Friday, February 20, 2009

Tip of the Day: Cash is the biggest carrot

I'm not a scientist, and I could tell you that cash is king. If you want someone to do/not do something, paying them is a good way to get the desired result.

However, for you empirical types, actual scientists have collected data on the effectiveness of cash as an incentive -- specifically when getting employees to quit smoking.

A recent Wall Street Journal article reports a study published in the current issue of the New England Journal of Medicine found smokers who were paid to quit succeeded far more often than those who got no cash reward.

Tracking 878 smokers who lit up an average of a pack of cigarettes a day, one group received up to $750 to quit, spreading out payments to encourage them to stick with it. The poor control group got bupkus.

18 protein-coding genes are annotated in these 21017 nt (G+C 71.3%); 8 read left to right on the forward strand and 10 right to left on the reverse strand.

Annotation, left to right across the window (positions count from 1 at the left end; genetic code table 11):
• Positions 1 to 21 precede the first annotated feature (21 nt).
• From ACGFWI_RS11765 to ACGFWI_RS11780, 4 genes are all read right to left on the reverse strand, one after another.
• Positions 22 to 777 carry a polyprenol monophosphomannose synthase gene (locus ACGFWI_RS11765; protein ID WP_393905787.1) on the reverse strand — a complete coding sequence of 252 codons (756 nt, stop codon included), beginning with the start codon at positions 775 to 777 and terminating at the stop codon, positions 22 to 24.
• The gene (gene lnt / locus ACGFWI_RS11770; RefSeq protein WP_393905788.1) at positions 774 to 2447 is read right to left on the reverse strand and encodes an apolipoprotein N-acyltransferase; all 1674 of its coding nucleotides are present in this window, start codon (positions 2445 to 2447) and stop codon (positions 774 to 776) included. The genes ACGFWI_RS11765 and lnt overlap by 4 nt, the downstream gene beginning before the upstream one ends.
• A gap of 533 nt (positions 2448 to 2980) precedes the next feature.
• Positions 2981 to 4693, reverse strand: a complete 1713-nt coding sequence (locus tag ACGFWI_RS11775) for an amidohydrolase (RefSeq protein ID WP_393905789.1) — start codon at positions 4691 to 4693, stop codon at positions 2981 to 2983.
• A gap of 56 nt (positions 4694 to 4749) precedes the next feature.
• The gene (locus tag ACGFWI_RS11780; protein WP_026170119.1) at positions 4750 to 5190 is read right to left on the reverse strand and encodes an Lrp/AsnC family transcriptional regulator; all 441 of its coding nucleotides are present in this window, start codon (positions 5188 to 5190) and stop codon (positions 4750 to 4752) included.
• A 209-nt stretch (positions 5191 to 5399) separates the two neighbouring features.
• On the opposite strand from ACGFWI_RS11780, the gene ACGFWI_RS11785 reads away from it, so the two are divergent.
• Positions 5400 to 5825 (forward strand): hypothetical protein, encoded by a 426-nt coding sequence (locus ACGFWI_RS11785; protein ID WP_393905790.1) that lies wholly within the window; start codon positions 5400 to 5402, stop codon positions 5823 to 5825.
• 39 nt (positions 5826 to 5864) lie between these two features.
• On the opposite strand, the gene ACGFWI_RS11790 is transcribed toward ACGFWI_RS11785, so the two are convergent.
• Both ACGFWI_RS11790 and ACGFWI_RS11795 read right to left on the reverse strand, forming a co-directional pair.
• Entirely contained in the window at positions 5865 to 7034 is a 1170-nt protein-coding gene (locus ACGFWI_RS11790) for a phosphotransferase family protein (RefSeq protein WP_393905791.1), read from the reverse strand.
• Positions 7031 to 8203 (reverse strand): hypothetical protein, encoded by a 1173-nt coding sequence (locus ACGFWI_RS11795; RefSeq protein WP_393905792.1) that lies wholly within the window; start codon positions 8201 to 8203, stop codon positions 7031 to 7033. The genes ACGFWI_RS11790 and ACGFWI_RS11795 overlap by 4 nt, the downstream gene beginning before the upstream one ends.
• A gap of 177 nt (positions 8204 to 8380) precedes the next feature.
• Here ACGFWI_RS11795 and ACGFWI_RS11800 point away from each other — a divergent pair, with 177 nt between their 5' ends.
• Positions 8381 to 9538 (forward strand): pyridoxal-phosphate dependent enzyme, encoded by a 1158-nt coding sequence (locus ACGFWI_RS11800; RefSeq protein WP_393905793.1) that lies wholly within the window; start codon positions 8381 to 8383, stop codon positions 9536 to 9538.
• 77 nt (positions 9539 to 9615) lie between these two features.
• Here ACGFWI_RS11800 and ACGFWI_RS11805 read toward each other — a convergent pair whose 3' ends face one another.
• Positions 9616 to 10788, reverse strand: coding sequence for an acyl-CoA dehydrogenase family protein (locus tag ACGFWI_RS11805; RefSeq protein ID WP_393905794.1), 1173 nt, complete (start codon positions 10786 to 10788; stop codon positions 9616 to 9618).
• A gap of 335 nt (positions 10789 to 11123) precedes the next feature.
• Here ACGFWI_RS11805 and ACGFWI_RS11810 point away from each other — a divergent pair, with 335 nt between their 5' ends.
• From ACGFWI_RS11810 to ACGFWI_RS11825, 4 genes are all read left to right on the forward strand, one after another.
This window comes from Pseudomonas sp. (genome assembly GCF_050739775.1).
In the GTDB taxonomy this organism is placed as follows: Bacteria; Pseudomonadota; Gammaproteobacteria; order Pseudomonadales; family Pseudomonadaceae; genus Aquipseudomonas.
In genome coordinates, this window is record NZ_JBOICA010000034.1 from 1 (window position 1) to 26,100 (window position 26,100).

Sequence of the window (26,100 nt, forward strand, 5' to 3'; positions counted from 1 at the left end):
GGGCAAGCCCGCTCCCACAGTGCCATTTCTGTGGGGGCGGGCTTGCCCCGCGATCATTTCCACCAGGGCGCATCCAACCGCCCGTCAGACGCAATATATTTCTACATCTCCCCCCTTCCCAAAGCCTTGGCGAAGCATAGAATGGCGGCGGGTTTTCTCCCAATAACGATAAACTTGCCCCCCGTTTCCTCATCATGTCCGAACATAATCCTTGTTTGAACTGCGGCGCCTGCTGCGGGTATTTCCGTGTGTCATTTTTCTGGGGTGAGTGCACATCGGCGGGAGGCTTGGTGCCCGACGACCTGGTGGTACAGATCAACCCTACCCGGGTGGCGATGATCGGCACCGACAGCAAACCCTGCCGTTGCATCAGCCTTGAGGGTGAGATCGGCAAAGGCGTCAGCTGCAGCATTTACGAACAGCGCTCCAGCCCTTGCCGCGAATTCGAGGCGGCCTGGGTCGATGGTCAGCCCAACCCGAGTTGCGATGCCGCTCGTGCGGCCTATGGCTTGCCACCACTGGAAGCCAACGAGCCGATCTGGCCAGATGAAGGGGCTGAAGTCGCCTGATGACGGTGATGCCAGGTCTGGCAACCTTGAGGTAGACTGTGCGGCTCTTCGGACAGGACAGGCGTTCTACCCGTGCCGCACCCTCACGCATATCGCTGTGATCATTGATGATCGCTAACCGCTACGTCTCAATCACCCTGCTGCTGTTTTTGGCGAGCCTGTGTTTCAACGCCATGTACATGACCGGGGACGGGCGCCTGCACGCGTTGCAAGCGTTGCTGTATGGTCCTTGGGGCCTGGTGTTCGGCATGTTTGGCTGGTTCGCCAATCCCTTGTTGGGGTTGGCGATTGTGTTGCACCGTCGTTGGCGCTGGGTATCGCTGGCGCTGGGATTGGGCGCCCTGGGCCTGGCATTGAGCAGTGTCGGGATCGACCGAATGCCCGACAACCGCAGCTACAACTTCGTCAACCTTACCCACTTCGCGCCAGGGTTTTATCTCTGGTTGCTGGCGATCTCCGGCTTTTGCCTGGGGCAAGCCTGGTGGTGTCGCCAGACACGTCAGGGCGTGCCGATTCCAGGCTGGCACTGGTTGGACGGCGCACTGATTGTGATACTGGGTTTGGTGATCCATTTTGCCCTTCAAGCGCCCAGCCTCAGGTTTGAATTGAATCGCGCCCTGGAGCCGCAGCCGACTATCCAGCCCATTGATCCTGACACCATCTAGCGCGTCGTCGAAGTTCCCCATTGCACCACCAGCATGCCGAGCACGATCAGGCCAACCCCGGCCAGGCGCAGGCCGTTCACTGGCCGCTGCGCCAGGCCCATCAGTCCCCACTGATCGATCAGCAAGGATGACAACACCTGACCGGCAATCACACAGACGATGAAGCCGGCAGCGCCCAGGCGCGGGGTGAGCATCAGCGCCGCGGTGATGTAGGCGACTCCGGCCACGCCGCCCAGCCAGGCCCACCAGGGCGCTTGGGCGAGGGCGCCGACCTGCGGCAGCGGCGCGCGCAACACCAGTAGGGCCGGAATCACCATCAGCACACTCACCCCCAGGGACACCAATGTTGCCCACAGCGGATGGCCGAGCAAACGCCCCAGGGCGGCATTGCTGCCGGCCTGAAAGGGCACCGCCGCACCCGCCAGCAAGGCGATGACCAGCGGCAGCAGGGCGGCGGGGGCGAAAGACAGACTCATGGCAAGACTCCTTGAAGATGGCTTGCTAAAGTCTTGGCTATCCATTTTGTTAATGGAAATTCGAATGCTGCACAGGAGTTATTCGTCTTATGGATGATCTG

The nonsurprising result? Ta-da: 14.7% of the folks in the paid group stopped smoking within the first year, compared with 5% of nonpaid group. And after 15 or 18 months, 9.4% in the paid group were still smoke-free, compared with 3.6% of the nonpaid group.

So perhaps the best use of wellness dollars is not in the program itself, but in the incentives? What do you think? How can employers get the best return on their wellness investments? Comment and let me know.

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